DVRs: Glorified VCRs or the Key to Home Networks?

It's an accepted fact that digital video recording ( DVR) functionality is an important service for cable operators. The question the industry will be facing during the next couple of years is precisely how DVR - or DVR functionality, in cases in which the software code is liberated from the physical equipment - will evolve to fit into the overall picture of what an in-home network is.

That picture, of course, is changing rapidly. Cable executives understand this, said Evan Young, the senior director of product marketing for TiVo (NASDAQ:TIVO). "Operators do think a lot about DVR services," he said. "You can talk about DVR ... as being a slightly smarter VCR. We think of it as the jumping off point to a lot of services subscribers want, such as OTT, and to mobile device integration."

The tricky thing is that DVR functionality can be implemented in a number of ways. "North American MSOs are trending towards the two approaches of a master/client shared DVR solution or a network DVR," wrote Michael Hawkey, the vice president of sales and marketing for EchoStar (NASDAQ:SATS), in response to emailed questions. "Network DVR is not a feasible solution for all MSOs - the solution requires extensive capital expense for network buildout (or the use of a third-party network), is heavily weighted towards those MSOs who own the IP pipe to the subscriber home, and also comes with a list of content rights issues."

The first question is pretty basic: Where will the DVR functionality be in the long run? This is an issue in which the business, technology and legal worlds truly meet. The issue is that content owners claimed that network DVR - locating the record and playback functionality in the headend or elsewhere in the cloud - breached their copyright protections. Cablevision was the leading MSO in arguing that that is not so. It finally won the right and rolled out a network DVR in New York City in January. The operator and Comcast reportedly are set to expand their network DVR initiatives in the near future.

Paul Palermo, the director of business development and product marketing for ARRIS (NASDAQ:ARRS), said it is likely that DVR functionality will stay in the consumer devices because that paradigm is well-understood by subscribers and operators. It remains, however, an issue that is not settled. "It still is a hot topic of discussion," he said. "It is under evaluation by a lot of the players. The easiest solution may be a CPE with a hard disk. But that begs the question of how big a disk."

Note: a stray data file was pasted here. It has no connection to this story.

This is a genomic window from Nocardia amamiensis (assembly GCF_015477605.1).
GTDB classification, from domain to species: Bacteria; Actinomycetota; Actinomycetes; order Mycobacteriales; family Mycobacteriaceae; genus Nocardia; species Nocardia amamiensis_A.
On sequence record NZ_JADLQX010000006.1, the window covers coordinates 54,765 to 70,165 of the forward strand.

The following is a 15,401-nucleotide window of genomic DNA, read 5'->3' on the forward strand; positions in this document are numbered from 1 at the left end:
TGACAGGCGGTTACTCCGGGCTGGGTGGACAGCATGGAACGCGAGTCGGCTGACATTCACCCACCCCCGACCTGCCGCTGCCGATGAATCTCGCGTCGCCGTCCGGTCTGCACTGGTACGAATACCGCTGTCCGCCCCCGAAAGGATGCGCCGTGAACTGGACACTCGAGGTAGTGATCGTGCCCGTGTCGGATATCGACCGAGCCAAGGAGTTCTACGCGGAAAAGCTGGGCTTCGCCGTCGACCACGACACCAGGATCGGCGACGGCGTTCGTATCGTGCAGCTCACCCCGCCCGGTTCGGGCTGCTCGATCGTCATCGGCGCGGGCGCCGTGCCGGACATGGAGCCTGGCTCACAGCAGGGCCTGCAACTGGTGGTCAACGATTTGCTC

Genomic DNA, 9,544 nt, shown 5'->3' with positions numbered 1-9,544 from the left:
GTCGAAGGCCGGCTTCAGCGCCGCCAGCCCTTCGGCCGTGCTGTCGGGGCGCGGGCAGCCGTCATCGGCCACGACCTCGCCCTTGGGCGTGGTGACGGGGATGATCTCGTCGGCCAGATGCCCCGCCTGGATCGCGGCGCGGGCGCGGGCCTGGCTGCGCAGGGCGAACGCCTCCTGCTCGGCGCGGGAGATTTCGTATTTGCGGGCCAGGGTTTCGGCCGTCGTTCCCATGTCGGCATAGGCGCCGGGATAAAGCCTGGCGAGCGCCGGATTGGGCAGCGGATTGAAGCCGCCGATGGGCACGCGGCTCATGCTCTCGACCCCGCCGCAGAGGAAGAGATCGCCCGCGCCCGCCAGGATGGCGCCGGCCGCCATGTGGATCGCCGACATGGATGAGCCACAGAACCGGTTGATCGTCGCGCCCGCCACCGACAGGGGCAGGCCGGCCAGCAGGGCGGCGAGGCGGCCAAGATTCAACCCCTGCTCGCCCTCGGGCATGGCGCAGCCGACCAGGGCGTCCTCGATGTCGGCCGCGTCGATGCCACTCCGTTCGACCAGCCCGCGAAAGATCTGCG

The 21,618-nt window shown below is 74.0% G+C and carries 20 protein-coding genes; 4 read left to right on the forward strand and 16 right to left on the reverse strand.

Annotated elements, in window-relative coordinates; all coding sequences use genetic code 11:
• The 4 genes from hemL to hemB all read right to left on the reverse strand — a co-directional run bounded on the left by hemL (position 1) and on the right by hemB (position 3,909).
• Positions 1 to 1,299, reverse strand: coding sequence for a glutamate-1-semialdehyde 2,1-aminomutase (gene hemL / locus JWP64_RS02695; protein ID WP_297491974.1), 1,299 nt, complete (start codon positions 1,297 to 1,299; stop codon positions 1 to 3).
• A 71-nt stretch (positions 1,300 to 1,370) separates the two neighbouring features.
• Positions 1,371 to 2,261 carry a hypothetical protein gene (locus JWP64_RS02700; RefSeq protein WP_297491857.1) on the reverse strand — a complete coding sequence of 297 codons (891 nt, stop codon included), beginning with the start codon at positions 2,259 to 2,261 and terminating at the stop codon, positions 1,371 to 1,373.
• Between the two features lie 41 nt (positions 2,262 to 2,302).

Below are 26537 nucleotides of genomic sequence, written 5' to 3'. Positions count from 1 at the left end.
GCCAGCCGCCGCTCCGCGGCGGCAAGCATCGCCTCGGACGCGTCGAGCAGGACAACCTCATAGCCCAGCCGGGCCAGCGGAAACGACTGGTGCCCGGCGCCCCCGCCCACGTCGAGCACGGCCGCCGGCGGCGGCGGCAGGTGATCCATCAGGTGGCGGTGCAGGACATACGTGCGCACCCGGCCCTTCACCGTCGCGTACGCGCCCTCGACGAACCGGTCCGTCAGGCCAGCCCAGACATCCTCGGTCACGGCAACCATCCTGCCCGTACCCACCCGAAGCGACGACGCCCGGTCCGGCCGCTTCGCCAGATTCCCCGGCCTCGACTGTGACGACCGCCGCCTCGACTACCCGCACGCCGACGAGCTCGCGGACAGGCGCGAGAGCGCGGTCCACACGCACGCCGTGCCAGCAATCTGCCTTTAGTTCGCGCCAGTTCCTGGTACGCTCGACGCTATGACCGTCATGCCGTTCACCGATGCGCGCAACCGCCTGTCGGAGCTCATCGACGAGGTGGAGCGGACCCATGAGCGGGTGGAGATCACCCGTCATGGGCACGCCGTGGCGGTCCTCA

DVR services are subscribed to by about 45% of cable subscribers, said Chris Lee, the product management director for Rovi (NASDAQ:ROVI). It is a firmly established and well-understood commodity - and one with which operators don't want to take chances. On the other hand, the networks into which they are being deployed are changing drastically. The role of DVR capabilities going forward must be planned with those changes in mind.

Even before the actual network is considered, it is important to understand that how subscribers want to use DRV functionality is gradually shifting. Lee said high-quality TV sets - those that owners are more likely to want to use for prerecorded content more often - are proliferating around the home. If, for instance, there is DVR storage functionality at the main TV set in the home but subscribers want to watch programs on second, third and fourth sets in family rooms and bedrooms, "slave devices" - diskless players that accept signals and display them on the monitor - will be connected by MoCA or DNLA technologies. This can form the basis of a home network.

The days of multiple DVRs connected to the headend but not to each other may be passing. "There are cable operators testing gateway devices and diskless devices in friendly homes today," Lee said. "It is not so much that the technology is not ready. The technology is there. It's more of a cable operator testing whether to go with a fully managed IP network from the cloud or a managed network in the home. Does the operator want to put a new gateway device in the house or a 1ru [in the headend] and support an entire node?"

The answer to that and related questions will influence precisely how DVR functionality is handled in home networks going forward. The industry faces some key questions that speak both to DVRs specifically and to the bigger issues of how they will manage their burgeoning number of services - which go beyond entertainment to home security and automation. "The DVR in my mind is evolving," Lee said.

EchoStar's Hawkey indicated that the jury still is out on which way the industry will go on DVRs. "Only time will tell," he wrote. "It really depends on who gets there first with a solution that will permeate and 'stick' with consumer awareness and household standards. Today, North America's DVR solutions are just as fractured and scattered as TV Everywhere - there are many different approaches, and the term means different things to different people. If you are a consumer, does DVR mean a product, an MSO service, or a household network solution?"

Carl Weinschenk is the Senior Editor of Broadband Technology Report. Reach him at

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